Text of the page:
Re-establishment of floodplain vegetation
Tom Murray, Dalyup
The Murray Road property was first settled in the 1890s, which made it one of the earliest properties settled in the Dalyup area. It is situated in the lower catchment of the Dalyup River, which flows along the northern edge of the property before emptying into Lake Gore, which abuts the property to the west. The property is about 2300 hectares in total and of that only 700 hectares is arable owing to the presence of a large area of coastal dunes and numerous wetlands and intervening floodplain.
Some of the land on the floodplain had already been cleared when Tom's parents bought the property in 1950. Tom's father did some clearing but Tom says, "My father wasn't one for knocking down paperbark trees, if it was paperbark you didn't clear it. We're defenders of paperbarks and flat-topped yates". The property mostly supports sheep and cattle grazing and vineyards. The Murray's first started fencing more than 20 years ago to exclude the stock from a 40 hectare wetland. "We just like the idea of having some bush around. It's certainly not sustainable to have livestock on those areas because you get no regeneration there. You're going to lose it ultimately".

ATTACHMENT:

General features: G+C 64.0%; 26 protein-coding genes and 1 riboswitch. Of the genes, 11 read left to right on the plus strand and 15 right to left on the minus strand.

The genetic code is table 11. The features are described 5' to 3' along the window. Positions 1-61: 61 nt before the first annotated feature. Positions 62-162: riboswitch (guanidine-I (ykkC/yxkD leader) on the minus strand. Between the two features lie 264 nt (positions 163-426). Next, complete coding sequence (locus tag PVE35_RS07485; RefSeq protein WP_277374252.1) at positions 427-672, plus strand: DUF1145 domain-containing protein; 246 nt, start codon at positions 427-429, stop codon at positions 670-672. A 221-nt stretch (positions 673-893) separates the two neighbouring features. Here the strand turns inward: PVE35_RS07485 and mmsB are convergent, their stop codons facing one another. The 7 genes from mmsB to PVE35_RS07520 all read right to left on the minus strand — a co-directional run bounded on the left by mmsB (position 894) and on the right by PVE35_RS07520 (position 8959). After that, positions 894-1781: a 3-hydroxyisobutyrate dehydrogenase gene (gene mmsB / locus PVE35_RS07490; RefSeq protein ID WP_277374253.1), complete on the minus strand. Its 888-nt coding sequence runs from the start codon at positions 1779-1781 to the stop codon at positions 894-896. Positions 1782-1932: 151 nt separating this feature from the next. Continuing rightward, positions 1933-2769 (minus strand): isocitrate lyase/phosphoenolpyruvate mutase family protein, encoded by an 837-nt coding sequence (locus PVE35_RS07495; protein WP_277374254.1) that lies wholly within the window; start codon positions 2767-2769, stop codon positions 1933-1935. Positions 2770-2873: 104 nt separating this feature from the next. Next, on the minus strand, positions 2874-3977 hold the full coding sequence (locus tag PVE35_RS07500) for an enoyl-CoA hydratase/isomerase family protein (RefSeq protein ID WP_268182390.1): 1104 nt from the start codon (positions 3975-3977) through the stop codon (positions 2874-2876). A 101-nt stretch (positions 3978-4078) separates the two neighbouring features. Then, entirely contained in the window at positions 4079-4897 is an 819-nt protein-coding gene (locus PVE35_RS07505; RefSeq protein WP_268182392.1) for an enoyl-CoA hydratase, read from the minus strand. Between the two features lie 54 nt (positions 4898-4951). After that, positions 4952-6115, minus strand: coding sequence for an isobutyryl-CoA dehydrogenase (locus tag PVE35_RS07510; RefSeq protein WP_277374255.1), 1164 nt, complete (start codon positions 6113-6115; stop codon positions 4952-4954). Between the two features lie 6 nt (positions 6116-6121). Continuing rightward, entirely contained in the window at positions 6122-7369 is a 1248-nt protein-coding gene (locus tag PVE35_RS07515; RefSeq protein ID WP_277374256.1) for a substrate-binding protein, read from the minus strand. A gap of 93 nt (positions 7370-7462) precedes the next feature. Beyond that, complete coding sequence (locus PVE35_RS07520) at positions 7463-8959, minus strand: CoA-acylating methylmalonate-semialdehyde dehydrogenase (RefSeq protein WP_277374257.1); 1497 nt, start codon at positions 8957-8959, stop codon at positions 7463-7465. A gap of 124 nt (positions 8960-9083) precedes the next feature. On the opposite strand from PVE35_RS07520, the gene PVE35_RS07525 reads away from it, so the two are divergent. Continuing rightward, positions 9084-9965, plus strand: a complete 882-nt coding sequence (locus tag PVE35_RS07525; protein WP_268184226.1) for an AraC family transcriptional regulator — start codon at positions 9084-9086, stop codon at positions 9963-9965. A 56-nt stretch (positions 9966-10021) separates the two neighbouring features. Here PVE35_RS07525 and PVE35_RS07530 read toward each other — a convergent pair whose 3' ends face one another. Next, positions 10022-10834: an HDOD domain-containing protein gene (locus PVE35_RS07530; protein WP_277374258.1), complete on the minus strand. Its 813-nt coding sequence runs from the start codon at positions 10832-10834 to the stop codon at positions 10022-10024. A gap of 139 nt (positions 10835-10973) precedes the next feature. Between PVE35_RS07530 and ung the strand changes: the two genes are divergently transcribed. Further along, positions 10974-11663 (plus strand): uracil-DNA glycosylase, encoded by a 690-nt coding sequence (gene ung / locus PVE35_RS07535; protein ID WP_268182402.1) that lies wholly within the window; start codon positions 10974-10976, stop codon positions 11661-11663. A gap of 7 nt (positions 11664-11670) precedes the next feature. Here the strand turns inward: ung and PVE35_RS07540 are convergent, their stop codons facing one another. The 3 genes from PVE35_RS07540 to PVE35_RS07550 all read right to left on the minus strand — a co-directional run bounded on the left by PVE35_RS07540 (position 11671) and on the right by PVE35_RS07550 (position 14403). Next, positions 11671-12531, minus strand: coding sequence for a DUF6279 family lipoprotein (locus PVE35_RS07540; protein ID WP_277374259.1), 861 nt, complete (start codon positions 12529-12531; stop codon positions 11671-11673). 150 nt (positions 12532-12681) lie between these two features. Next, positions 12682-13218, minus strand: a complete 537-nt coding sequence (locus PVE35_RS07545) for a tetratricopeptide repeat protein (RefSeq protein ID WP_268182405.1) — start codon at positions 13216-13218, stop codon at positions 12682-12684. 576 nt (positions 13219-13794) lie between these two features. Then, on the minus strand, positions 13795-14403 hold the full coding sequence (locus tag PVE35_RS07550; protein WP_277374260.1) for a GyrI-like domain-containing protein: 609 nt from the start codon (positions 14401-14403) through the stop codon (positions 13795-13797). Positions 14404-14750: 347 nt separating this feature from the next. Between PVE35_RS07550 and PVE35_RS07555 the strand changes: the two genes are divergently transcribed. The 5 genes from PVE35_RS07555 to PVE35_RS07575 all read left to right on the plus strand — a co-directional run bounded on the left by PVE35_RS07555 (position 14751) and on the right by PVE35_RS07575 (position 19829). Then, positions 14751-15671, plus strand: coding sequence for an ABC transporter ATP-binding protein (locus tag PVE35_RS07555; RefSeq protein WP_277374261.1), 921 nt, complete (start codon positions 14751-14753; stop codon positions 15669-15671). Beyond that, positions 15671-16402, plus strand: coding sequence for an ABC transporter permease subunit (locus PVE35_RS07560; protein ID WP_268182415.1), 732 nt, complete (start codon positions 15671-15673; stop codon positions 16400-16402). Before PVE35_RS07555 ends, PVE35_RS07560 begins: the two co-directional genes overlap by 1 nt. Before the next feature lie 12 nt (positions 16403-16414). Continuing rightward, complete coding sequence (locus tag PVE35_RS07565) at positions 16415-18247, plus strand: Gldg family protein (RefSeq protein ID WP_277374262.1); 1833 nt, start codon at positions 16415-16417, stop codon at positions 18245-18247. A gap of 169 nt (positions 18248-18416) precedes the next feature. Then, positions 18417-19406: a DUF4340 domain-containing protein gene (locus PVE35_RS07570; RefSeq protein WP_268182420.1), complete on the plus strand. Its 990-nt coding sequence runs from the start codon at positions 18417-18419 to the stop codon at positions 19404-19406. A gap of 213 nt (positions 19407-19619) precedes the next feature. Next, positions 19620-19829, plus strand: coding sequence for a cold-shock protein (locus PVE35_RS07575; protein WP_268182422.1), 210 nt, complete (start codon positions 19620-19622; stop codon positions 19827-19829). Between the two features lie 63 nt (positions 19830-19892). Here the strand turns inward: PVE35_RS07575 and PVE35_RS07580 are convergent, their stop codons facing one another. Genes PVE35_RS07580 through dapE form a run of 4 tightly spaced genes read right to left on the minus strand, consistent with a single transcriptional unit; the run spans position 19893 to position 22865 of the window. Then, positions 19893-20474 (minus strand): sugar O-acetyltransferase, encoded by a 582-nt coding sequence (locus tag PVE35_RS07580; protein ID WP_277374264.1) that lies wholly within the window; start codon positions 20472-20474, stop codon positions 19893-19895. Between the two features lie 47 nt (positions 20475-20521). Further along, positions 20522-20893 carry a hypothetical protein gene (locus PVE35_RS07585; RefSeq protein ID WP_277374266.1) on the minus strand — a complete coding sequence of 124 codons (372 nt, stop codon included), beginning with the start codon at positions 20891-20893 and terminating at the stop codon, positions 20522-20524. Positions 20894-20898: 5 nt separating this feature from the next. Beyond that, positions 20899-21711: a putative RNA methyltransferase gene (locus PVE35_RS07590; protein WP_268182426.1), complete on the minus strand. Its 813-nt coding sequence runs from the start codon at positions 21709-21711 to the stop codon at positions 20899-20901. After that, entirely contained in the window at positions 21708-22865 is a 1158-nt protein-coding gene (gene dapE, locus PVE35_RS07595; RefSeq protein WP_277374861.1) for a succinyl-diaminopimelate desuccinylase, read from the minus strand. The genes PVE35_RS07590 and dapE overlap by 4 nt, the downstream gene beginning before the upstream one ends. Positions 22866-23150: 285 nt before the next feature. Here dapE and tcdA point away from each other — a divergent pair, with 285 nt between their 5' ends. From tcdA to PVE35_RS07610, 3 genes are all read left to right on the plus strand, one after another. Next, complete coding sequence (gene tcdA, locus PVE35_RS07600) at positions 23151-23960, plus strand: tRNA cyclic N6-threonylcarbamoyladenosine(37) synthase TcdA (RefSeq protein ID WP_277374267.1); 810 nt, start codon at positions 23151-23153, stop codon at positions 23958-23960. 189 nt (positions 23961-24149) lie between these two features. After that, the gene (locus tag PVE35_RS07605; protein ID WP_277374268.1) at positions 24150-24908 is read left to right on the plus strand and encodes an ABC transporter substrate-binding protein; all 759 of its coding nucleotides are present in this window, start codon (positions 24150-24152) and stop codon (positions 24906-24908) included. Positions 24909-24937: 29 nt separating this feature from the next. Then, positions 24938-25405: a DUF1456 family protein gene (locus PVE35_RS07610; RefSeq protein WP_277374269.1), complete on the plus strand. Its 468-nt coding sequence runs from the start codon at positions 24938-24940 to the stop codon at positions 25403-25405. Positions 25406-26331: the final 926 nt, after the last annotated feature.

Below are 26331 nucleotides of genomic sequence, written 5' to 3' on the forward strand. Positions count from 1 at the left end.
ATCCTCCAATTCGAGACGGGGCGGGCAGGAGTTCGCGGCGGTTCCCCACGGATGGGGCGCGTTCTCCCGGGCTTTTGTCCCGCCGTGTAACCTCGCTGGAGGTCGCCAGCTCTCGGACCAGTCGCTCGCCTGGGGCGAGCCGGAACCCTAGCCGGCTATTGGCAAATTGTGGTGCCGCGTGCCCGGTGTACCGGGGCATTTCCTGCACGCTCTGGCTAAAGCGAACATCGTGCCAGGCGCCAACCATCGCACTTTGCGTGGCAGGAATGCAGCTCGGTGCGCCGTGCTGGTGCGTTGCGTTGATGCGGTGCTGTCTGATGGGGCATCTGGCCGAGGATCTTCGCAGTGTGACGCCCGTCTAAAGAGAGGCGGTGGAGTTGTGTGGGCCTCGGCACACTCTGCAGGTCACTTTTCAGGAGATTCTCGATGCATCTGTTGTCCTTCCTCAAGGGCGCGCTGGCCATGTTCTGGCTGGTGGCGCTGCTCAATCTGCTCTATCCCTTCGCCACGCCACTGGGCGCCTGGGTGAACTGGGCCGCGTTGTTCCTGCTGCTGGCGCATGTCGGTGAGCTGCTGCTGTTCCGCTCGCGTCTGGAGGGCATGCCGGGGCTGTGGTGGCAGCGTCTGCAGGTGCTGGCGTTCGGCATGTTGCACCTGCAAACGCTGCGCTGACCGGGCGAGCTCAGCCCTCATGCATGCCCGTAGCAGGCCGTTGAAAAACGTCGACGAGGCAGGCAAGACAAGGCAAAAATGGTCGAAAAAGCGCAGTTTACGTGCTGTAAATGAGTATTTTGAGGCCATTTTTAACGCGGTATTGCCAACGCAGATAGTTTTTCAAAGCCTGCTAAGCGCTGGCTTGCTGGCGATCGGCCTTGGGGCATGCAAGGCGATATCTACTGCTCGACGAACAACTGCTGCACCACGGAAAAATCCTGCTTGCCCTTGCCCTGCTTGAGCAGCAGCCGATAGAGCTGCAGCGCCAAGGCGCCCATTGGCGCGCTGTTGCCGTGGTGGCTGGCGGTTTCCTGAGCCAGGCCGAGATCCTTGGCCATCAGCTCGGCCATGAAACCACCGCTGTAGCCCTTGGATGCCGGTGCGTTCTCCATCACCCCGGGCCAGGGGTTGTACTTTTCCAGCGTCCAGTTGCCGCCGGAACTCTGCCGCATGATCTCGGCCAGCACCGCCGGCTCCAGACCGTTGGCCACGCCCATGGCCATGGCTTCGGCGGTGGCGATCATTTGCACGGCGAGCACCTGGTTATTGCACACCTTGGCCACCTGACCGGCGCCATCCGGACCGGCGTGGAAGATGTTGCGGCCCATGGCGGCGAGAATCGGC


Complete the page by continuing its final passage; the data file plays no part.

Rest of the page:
Since taking over the farm Tom has been working to re-establish paperbarks on the floodplain. Tom has made this job easier by taking advantage of the floods that have occurred over the years.
In the 1950s Tom's father had trouble finding dam sites. He found that if he went down more than a metre and a half deep he would tend to get into a saline watertable. Later Tom became concerned about the potential problems connected with the shallow saline watertable as he had noticed areas on the property where salinity had increased. He is hoping that is does not rise to a point where it becomes a problem for the pastured areas. He was also concerned about some of the areas that had been grazed for over 50 years, as there had been no regeneration of native vegetation to help suppress any rising watertable problems.
Being at the bottom end of the Dalyup Creek catchment the property receives everything from higher up. Tom is concerned about the fact that upstream some landholders are draining their land and putting more water into the creek system. "Drainage is seen as essential to the continued viability of farming in the upper catchment of the Dalyup. I believe the solution to their salinity problem lies in their own back yard with increased water use. Drainage may be part of the solution, but it can't be done without regard for the natural drainage system and the recipient areas. This applies to the rate and volume of runoff and total effluent loads. In particular with a closed system, like Lake Gore, there is the likelihood of loss of the wetland vegetation essential to the survival of the ecosystem". Tom believes that the drainage in the upper catchment will increase the flood flow intensity and therefore will increase the water levels in the wetlands on his property.